Boom in beets results from red dye No. 4 ban
| Weymouth, Mass.
When the Department of agriculture banned red dye No. 4, the food coloring, it actually did a favour for home gardeners, particularly the beet lovers among us.
In the search for a red-dye substitute, researchers took another hard look at the beet. Let's face it, outside the paint and printing-ink industry, where can you find a better-covering red than that produced by beet juice?
In any event, plant breeders stepped up their beet research, looking, among other things, for a good red dye. One of these was Dr. W. H. Gabelman of the University of Wisconsin. Dr. Gabelman has concentrated for several decades on beets, and many a gardener's satisfaction with his beet crop is directly attributable to him.
In making crossings for good color, Dr. Gabelman also turned up a breed with smooth flesh and a high sugar content (a sugar beet was included in the ancestry). This beet found its way to the Joseph Harris Seed Company in Rochester, N.Y., where Harris breeders saw in it all the qualities they wanted combined with those of one of their own promising developments. The cross was made and the result, Warrior, is a vigorous, early hybrid that has lived up to expectations in the test plots.
Warrior matures in less than two months (57 days, according to test results), but retains its sweetness even when left in the ground for weeks.
To grow good beets, I mix compost or old manure and a liberal sprinkling of wood ash into the topsoil, then scatter the beet seeds evenly over the entire bed. A half inch or more of sifted compost or soil goes over the seed and the whole bed is pressed firm with a broad, flat board, then watered.
It helps if the beet seeds are soaked in water, preferably a compost tea, for 12 to 24 hours planting. As with carrots, germination is both hastened and improved if the seedbed is covered with burlap and then removed once the bulk of the seeds have germinated.
Once the seedlings are up and thoroughly established, I add a light mulch of shredded leaves. As the plants continue to grow, the mulch is increased until eventually it reaches about 2 inches thick. The mulch retards competing weeds, keeps the soil cool and moist, encourages earthworm activity, and protects the developing bulb.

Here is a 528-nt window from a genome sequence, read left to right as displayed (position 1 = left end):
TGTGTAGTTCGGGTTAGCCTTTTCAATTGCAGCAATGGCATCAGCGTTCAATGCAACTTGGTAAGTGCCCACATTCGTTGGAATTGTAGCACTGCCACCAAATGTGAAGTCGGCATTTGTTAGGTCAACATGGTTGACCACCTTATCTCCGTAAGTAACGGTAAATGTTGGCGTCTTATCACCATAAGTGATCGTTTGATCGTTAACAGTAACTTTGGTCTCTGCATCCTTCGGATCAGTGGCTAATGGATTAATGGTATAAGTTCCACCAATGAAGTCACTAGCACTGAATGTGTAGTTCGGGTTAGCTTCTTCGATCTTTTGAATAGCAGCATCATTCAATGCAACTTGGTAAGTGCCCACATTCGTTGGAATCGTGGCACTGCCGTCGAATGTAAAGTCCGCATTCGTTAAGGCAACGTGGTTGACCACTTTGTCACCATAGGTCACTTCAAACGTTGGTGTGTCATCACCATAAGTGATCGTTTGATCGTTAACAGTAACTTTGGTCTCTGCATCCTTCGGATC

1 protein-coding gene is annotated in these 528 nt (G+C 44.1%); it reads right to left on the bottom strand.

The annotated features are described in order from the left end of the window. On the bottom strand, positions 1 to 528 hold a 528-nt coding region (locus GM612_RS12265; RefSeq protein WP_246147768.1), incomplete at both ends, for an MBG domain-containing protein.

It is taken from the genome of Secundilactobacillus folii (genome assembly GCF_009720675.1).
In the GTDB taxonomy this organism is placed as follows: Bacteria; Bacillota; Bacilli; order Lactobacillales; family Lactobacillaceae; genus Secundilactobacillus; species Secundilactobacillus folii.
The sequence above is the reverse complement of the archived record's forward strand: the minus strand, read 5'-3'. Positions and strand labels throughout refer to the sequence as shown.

Beets are frost-tolerant, so they can be sown early in the spring. You needn't be concerned that they will be wiped out by an early fall frost, either. While beets grow best in cool weather, they perform moderately well throughout the summer as well. Thus, if beets are popular in your household, you can make successive sowings every two to three weeks all season long.
What surprises many newcomers to gardening is that several little beets will spring up where one beet seed was sown. That's because each beet seed is actually a fruit that may contain as many as six beet seeds. The net result is that beet plantings will almost certainly have to be thinned.
If germination has been good, I begin to remove some of the seedlings from the more crowded areas right away. Once the little beets are a few inches tall, I thin (frequently with the aid of a pair of scissors) until the beets are about an inch apart, using the thinnings for greens.
The next thinning takes place when the beet bulbs are about the size of radishes. At this stage we eat both the bulbs and the leaves. Continue thinning this way until the beets are 4 to 6 inches apart, at which stage the remaining ones are left to grow to full size.
About the only pest problem. I have with beets is the appearance of the leaf miner (a grub that tunnels its way around the leaves). Dusting with rotenone is a help, but the home gardener also might consider making a small cage, using fly screening.
Place the screen over the beet bed and the leaf miner will prove no problem at all.